Image 3: Tourists snorkeling near the Great Barrier Reef (from http://www.boatinternational.com/destinations/features/post/the-great-barrier-reef/)
Recently, the Great Barrier Reef has been experiencing more bleaching incidents than usual. In her article, Samiha Shafy discusses the fact that Australia is becoming a leader in coal mining, as well as the mining of many other natural minerals, which is strongly contributing to the loss of the reef (Shafy, 2013). This is because the mining corporations are dumping the excess silt into the ocean, which directly contributes to degradation of the reefs, and ultimately affects all of the organisms that live there (Shafy, 2013). In the study “Coral bleaching: one disturbance too many for near-shore reefs of the Great Barrier Reef ”, A.A. Thompson and A.M. Dolman state that this increased “CO2-driven climate change” is a having a direct effect on increasing ocean temperatures and is contributing to the “mass bleaching events” that are occurring in the area (Thompson, 2009). So not only do the waste products of mining directly degrade the reefs, but these mining corporations are also contributing to global climate change through the burning of fossil fuels which is warming the oceans and causing widespread coral bleaching events.
There are many efforts being made by the Australian government, as well as many national and global organizations, to conserve the reefs. In her article, Shafy says that “Queensland is contributing $35 million a year to the effort,” (Shafy, 2013). However, they aren’t doing the most important thing that they could be doing: discontinuing their coal mining efforts. This would be the number one thing that would help the health of these coral communities, but it isn’t likely to happen. UNESCO has requested that the Australian government at the very least implement some regulation on the mining industry that would require "first, no ports in untouched regions; second, no port expansions that could impair the universal value of the reef; and third, a moratorium on port projects until 2015," (Shafy, 2013). This would help to prevent sedimentation of nearby reefs, reduce pollution in waters near reefs, and ultimately reduce human impact on these communities. Sadly though, the Australian government, for the most part, has ignored these requests and have continued their expansion of the coal mining industry. This video made by GetUp! Action for Australia clearly outlines the issue:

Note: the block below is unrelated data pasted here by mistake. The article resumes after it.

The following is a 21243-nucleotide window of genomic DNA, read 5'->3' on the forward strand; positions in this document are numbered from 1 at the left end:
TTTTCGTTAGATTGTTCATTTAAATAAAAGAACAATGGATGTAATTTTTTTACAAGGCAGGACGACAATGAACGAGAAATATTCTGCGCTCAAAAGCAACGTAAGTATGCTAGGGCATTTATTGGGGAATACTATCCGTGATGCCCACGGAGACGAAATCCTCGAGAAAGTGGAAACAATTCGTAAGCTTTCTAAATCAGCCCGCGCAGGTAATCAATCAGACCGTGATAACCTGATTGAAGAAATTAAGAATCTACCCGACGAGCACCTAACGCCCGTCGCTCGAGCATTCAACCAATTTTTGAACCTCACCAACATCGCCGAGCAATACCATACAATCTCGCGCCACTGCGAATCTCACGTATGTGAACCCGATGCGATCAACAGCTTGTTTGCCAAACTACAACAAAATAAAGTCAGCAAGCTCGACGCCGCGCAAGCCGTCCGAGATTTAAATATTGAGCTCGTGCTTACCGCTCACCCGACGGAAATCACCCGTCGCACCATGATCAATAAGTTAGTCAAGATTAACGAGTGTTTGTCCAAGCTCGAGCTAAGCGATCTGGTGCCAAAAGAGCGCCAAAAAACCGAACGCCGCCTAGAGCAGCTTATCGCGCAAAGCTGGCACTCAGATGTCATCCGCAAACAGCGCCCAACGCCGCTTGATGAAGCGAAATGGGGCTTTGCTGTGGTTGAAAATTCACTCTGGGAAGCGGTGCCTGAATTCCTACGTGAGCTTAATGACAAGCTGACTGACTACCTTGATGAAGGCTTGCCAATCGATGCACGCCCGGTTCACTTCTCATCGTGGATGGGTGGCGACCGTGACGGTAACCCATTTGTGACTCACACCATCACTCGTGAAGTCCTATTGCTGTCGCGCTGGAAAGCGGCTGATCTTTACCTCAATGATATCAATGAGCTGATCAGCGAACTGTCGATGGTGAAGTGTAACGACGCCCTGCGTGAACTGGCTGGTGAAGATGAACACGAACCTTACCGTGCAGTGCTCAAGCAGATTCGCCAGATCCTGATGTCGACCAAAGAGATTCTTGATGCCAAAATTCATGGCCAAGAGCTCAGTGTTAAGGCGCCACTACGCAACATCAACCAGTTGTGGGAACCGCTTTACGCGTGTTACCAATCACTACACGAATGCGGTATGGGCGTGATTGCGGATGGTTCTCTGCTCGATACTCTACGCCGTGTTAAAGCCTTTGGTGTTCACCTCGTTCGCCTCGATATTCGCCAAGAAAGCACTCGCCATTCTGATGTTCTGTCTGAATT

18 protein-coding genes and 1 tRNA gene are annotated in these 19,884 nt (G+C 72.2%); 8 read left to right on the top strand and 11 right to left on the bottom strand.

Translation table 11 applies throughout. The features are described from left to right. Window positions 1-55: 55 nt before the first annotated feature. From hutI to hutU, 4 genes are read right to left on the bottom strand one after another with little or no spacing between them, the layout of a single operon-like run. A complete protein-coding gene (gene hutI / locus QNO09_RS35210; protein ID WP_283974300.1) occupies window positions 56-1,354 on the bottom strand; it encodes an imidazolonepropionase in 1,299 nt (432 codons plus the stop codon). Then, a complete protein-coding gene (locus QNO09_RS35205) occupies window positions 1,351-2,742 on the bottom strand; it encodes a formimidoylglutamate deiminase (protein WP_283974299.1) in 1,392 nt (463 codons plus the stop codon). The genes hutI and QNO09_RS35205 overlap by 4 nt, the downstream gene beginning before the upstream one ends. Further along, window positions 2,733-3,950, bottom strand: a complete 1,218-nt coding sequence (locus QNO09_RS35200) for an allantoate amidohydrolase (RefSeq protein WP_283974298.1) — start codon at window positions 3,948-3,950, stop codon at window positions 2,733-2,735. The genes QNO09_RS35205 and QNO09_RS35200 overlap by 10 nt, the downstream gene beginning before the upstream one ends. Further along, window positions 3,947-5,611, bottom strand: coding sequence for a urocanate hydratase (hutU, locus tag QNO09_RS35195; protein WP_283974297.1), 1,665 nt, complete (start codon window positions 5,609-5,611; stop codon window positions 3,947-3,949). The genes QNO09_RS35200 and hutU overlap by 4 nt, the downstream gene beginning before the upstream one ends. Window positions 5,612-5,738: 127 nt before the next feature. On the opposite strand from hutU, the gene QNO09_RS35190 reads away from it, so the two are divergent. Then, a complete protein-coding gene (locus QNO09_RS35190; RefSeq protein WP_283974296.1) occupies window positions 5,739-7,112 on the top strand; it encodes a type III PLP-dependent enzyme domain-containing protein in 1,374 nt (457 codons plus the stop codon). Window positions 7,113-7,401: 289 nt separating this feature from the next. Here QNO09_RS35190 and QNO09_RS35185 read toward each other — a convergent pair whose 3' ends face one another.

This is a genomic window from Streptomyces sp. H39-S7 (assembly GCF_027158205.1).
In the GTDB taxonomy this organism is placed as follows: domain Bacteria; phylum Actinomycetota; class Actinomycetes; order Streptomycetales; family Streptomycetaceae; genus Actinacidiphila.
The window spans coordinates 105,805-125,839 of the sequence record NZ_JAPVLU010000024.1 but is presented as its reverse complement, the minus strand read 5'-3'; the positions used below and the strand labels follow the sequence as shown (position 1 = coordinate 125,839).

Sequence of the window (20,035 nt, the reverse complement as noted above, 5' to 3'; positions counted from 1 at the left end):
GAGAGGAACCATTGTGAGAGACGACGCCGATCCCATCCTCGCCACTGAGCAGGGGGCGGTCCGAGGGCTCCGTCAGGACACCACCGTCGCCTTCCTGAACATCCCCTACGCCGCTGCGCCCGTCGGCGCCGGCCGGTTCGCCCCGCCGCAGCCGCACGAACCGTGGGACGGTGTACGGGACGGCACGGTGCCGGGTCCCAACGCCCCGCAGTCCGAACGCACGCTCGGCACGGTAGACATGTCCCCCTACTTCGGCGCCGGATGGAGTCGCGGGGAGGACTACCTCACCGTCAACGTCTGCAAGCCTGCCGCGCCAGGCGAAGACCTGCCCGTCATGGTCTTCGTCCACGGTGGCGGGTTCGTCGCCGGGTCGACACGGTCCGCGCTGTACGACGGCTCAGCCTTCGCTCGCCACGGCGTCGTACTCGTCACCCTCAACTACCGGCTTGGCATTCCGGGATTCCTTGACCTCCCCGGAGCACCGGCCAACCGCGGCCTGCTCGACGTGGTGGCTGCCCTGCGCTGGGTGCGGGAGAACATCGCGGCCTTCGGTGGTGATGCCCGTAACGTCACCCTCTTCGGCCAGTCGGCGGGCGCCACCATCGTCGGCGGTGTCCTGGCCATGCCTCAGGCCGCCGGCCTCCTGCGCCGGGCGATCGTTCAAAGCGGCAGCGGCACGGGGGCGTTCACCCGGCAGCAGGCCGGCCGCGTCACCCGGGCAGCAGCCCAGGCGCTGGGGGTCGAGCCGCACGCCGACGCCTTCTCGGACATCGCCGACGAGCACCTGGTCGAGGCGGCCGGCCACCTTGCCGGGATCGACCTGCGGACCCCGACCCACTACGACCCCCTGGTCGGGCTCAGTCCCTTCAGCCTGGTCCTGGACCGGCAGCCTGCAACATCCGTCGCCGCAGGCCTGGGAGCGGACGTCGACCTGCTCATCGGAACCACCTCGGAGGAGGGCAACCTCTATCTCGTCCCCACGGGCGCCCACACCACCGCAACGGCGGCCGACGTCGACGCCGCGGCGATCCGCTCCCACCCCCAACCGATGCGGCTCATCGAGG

As devastating as this is, all hope isn’t lost. Thanks to people like Larissa Waters, part of the Queensland Legislative Assembly, there will constantly be a fight to save the Great Barrier Reef due to its wondrous quality and it’s economic strength (Shafy 2013). Because of all of the efforts to stop the extraction of coal and other minerals and ores, the Great Barrier Reef has a chance to survive. Organizations like Oceana, the World Wildlife Foundation, and the Australian Conservation Foundation are constantly making efforts to conserve coral reefs. To learn more and to get involved in these efforts, check out some of the links below.
(Coral Reef Bleaching by Jason Buchheim-1998)
(‘Death By a Thousand Cuts’: Coal Boom Could Destroy Great Barrier Reef by Samiha Shafy-2013)
(Coral bleaching: one disturbance too many for near-shore reefs of the Great Barrier Reef by A.A. Thompson, A.M. Dolman-2009)
(Changes in Biodiversity and Functioning of Reef Fish Assemblages Following Coral Bleaching and Coral Loss by Morgan S. Pratchett et al.-2011).
(Adaptive Management of the Great Barrier Reef and the Grand Canyon World Heritage Areas by Terence P. Hughes et al.-2007)
6. Video: http://www.youtube.com/watch?v=tYd5_u6ehlA.